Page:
grooves around the outer edge of its face. The spray in this type of head can be regulated. The economy head, also shown in figure 5-29, has a restricted nozzle that provides a finer spray and uses less water. Both shower heads have a ball-and-socket joint for adjusting the direction of the spray.
Shower heads are usually made of chrome- or nickel-plated brass. Newer types of shower heads are made of noncorrosive plastic. Deposits tend to form on the shower head because of the chemical content of the water; therefore, occasional maintenance is required to keep them functioning properly.
The most important requirement in a shower installation is the absolute waterproofing of walls and floors. Walls are less of a problem than floors since they are subject only to splashing of water and do not have water standing or collecting on them. Careful installation of tile or other impervious material with waterproof cement generally suffices to provide a waterproof wall installation. In the installation of the floor, an impervious waterproof subbase must be put under the shower floor, or water standing on the floor will gradually seep through and cause leaks.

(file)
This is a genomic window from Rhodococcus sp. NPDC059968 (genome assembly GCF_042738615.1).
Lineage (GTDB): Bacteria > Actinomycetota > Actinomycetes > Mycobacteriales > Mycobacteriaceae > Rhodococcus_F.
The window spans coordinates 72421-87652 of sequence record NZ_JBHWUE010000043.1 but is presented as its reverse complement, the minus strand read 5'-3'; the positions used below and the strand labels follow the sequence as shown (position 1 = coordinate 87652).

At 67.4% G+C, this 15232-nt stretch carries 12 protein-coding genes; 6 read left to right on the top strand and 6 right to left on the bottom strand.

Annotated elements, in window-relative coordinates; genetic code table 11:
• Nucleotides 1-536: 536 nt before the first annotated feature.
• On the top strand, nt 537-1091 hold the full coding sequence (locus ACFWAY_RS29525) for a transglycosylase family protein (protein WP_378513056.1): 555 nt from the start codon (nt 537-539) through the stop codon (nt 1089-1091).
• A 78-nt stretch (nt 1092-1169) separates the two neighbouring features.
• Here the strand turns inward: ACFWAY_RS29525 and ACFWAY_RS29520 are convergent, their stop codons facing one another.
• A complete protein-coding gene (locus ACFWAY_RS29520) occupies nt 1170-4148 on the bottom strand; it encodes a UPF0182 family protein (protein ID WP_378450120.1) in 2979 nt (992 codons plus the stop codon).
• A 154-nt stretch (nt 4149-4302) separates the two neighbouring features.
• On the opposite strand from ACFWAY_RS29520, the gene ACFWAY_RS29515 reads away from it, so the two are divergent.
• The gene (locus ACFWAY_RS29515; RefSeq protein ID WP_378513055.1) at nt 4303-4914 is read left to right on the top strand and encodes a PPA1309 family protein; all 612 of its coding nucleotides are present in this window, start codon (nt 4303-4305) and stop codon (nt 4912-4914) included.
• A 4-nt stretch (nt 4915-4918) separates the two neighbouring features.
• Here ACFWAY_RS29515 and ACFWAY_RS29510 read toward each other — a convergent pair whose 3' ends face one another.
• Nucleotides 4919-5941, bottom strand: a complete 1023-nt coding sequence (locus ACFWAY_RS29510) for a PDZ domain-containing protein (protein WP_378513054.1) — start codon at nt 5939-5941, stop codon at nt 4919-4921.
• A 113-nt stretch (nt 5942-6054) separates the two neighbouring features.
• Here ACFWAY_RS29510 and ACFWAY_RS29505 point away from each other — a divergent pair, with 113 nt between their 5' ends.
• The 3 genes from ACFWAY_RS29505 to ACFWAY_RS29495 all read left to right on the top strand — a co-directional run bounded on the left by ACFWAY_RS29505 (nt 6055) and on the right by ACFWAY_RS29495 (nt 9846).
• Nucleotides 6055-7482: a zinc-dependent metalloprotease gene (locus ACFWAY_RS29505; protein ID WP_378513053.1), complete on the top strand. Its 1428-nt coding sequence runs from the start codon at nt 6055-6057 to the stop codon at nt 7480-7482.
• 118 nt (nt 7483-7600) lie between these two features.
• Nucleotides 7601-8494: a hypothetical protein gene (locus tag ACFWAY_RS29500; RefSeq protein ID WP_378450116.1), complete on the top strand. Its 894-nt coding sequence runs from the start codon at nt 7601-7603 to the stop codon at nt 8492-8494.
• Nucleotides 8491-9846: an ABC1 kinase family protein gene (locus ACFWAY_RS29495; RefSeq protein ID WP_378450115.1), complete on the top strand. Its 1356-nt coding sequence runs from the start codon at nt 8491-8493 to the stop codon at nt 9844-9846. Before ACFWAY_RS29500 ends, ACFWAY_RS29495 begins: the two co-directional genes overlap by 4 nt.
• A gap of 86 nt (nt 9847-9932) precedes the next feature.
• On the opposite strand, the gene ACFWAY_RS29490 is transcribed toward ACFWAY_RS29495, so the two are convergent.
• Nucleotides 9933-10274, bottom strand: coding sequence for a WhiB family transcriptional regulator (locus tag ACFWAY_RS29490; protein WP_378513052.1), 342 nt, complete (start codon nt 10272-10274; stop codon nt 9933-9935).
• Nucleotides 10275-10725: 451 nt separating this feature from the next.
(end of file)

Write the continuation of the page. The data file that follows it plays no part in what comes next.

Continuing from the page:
Concrete shower pans, used with prefabricated steel shower stalls, are relatively easy to install. In many cases, steel shower stalls are set up after the original construction. In this case, the cement base is usually not recessed into the floor but is laid directly on top of the floor.
Generally, steel fabricated shower stalls are being replaced with fiber glass and plastics. All of the units are installed in the same manner. The dimension for the finished interior of a shower stall should be at least 30 inches. The shower head should be a minimum of 68 inches above the level of the drain on the shower pan (fig. 5-30). Figure 5-31 shows a cutaway view of a shower pan. All seams should be caulked to prevent leaking, and all pipe openings in the wall of the stall should be sealed. Be sure to follow the manufacturer's instructions that accompany the fixtures and trim. In
Figure 5-30. - Shower stalls and sections.Continue Reading